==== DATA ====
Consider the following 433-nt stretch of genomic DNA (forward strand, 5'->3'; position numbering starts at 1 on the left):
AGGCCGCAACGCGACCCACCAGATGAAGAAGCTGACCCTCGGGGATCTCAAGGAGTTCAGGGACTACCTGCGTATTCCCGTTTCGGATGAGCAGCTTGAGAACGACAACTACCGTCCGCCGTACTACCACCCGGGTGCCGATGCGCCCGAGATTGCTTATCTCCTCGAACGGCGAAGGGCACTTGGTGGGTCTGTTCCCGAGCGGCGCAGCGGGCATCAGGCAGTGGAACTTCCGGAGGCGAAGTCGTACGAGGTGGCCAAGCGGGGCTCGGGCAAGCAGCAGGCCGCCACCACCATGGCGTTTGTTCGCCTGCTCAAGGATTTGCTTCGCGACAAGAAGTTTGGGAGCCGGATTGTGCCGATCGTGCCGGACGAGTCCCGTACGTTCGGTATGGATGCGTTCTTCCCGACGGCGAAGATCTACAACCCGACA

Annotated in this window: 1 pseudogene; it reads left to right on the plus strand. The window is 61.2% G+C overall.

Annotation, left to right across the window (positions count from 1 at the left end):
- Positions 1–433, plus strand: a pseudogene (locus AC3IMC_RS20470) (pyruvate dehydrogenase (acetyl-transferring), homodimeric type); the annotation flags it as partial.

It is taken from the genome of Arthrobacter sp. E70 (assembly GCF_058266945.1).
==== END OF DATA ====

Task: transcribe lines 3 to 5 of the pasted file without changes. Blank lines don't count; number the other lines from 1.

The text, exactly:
Annotated in this window: 1 pseudogene; it reads left to right on the plus strand. The window is 61.2% G+C overall.

Annotation, left to right across the window (positions count from 1 at the left end):
- Positions 1–433, plus strand: a pseudogene (locus AC3IMC_RS20470) (pyruvate dehydrogenase (acetyl-transferring), homodimeric type); the annotation flags it as partial.